Sept. 2 Evaluation of Simulated Corn Yields across Nebraska - UNL CropWatch, Sept. 4, 2013

Sept. 2 Evaluation of Simulated Corn Yields across Nebraska - UNL CropWatch, Sept. 4, 2013

September 4, 2013

We first evaluated simulated corn yields across Nebraska in an Aug 16, 2013 CropWatch article. Since then, most parts of Nebraska have experienced more than a week of high temperatures between 90°F to 100°F without significant rainfall. This article provides an updated evaluation of simulated yields, taking into account the recent heat wave across the state.

We used Hybrid-Maize, a corn simulation model developed by UNL scientists, to evaluate possible corn yield outcomes as well as the possible consequences of frost before maturity. The evaluation is based on this year’s average and late planting dates (Table 1) as reported by UNL extension specialists and educators for different areas of the state, up-to-date weather data at selected locations (Table 1), and long-term historical weather data (26 years on average) at those locations. All weather data are provided by the High Plains Regional Climate Center.

Yield evaluations are of yield potential as predicted by Hybrid-Maize for both fully irrigated and rainfed crops when growth and yields are not limited by nutrient deficiencies, weeds, insect pests, or diseases. Because of the variations in actual crop management, including planting date, hybrid maturity, seeding rate, fertilization, etc., simulated yield expectations are presented as percentage of simulated long-term average yield (Figures 1 and 2).
 

Table 1. Locations, corn hybrid maturities (RM), and planting dates used in the corn yield prediction, and expected and actual accumulation of GDD (growing degree day, 50°F based) from Aug 16 to Sept 2, 2013). 


Location RM, days Average
planting date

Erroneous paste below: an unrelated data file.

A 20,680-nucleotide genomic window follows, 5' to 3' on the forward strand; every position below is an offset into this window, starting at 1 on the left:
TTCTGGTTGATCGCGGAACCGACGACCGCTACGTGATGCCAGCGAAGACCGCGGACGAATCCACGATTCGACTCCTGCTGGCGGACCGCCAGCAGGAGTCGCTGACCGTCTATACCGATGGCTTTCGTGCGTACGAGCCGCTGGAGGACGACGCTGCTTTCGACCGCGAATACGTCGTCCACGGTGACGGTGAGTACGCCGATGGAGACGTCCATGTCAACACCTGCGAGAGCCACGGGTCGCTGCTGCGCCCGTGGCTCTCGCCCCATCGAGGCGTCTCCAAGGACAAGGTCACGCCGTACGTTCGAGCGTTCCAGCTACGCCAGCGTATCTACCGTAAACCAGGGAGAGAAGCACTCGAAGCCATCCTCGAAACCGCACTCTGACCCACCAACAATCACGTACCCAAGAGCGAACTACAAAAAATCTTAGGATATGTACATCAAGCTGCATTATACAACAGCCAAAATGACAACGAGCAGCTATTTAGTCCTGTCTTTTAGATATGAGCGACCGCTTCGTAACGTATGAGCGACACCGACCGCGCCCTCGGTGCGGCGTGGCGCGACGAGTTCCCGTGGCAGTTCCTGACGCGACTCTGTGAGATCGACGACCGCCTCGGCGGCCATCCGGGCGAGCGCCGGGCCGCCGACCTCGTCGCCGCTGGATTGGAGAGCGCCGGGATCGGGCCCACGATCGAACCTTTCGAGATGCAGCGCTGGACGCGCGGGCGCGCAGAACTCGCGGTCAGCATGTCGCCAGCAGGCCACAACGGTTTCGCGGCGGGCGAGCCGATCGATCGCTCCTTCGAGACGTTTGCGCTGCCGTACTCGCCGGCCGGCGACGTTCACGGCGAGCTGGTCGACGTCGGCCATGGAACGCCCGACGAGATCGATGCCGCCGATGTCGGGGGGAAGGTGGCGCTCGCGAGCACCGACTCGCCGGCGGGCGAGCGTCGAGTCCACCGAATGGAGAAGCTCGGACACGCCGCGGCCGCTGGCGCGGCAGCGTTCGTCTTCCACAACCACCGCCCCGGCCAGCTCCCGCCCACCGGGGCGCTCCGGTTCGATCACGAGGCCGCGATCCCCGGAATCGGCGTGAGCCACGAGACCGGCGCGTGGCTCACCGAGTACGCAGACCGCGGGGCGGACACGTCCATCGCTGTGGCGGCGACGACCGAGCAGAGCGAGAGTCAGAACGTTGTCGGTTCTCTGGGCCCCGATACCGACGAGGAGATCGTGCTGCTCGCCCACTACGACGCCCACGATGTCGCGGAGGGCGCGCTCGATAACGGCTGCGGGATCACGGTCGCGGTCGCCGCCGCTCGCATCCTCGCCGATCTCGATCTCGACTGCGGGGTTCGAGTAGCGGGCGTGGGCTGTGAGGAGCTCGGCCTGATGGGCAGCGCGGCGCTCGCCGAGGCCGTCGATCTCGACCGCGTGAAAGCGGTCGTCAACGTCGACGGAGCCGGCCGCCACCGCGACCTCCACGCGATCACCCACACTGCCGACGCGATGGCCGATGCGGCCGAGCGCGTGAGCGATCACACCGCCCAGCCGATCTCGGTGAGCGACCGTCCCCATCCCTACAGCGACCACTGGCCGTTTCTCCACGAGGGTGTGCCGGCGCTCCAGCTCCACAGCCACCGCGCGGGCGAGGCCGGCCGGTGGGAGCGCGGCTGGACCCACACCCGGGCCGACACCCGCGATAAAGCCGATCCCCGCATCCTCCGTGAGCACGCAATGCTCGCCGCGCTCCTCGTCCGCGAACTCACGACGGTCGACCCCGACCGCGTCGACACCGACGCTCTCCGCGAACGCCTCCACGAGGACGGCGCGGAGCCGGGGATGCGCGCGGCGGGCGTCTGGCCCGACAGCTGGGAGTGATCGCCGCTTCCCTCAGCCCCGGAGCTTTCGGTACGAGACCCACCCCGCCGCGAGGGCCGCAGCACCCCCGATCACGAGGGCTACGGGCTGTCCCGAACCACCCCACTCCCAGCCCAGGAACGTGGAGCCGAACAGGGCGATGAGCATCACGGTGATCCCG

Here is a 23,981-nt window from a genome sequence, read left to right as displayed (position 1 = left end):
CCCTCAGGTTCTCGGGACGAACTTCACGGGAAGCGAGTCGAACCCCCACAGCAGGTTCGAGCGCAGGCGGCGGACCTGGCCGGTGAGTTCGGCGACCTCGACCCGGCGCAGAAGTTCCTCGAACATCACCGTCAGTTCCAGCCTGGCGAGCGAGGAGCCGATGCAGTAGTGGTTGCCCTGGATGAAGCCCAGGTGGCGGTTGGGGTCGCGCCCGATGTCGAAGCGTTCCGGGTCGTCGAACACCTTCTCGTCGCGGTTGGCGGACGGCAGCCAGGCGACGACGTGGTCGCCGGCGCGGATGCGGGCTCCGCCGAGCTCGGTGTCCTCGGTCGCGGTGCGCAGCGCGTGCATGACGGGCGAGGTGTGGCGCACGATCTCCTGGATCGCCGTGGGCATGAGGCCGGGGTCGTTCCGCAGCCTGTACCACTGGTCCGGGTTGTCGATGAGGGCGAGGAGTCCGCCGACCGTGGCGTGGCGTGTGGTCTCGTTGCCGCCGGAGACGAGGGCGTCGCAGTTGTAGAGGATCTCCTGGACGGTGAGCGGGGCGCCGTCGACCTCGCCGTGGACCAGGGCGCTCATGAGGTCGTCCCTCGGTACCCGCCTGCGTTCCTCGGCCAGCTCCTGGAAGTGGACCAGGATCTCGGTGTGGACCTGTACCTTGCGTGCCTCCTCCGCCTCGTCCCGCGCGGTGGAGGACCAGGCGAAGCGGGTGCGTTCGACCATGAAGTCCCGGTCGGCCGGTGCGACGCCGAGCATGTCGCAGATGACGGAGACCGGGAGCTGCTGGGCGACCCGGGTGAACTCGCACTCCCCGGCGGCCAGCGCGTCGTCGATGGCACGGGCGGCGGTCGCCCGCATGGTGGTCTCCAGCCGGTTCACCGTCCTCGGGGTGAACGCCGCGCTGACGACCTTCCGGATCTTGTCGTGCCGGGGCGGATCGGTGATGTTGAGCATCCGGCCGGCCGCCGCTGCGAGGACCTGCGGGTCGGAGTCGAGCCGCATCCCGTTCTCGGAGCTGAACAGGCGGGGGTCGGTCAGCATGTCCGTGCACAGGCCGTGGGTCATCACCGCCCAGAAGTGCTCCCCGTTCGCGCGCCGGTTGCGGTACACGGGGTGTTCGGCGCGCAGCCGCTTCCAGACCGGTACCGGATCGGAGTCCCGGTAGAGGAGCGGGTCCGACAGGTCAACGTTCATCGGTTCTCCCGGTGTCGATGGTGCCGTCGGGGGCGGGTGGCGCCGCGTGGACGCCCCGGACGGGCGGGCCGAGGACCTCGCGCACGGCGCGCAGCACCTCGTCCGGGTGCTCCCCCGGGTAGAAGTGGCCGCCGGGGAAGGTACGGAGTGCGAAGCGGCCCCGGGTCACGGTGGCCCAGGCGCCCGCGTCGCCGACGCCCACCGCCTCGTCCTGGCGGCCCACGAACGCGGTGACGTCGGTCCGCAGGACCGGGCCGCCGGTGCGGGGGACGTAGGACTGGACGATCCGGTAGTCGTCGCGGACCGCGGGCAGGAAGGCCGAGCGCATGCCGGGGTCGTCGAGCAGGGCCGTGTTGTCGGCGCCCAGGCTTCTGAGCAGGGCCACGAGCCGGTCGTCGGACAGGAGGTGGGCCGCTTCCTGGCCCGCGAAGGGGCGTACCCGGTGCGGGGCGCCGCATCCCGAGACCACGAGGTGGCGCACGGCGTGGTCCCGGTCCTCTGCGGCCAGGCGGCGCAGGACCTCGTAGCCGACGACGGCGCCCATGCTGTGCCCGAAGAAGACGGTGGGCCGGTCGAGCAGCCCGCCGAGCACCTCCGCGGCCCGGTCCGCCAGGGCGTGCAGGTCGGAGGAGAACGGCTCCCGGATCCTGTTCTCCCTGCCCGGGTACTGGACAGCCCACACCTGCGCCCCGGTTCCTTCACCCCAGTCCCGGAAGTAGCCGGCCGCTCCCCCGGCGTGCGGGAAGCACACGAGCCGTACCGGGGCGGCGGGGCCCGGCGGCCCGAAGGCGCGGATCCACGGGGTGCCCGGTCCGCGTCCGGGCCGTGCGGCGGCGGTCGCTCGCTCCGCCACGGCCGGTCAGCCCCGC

Late
planting date
Expected GDD
8/16-9/2
Actual GDD
8/16 – 9/2

Concord 104 5/18 6/1 348 437
Elgin 104 5/18 6/1 333 455
Mead 113 5/12 6/1 386 470
York 113 5/12 6/1 409 482
Clay Center 113 5/12 6/1 441 449
Holdrege 110 5/12 6/1 428 516
North Platte 105 5/1 6/1 404 496

 

 

Corn yield estimates - Figure 1

Figure 1. Expected corn yield potential in fully irrigated fields based on this year’s average and late planting dates (evaluated on Sept 2, 2013).

Expected Yields for Fully Irrigated Fields

Expected loss of GDD - Figure 2

Figure 2. Expected loss of GDD (i.e., growing degree day, 50°F based) due to possible frost before maturity (evaluated on Sept 2, 2013). For Concord and Mead, the possible losses of GDD account for only about 3-4% of total GDD for the hybrids used in the simulations.

The recent heat wave has resulted in a small decrease in simulated yields compared to estimates from August 16. Even with this small reduction, fields with an average planting date are estimated to be 2-8% higher than long-term averages with the same planting date (Figure 1). For fields planted around June 1, however, expected yields are 0-13% lower than simulated long-term averages with the same late planting date. There was little change in this estimate from August 16.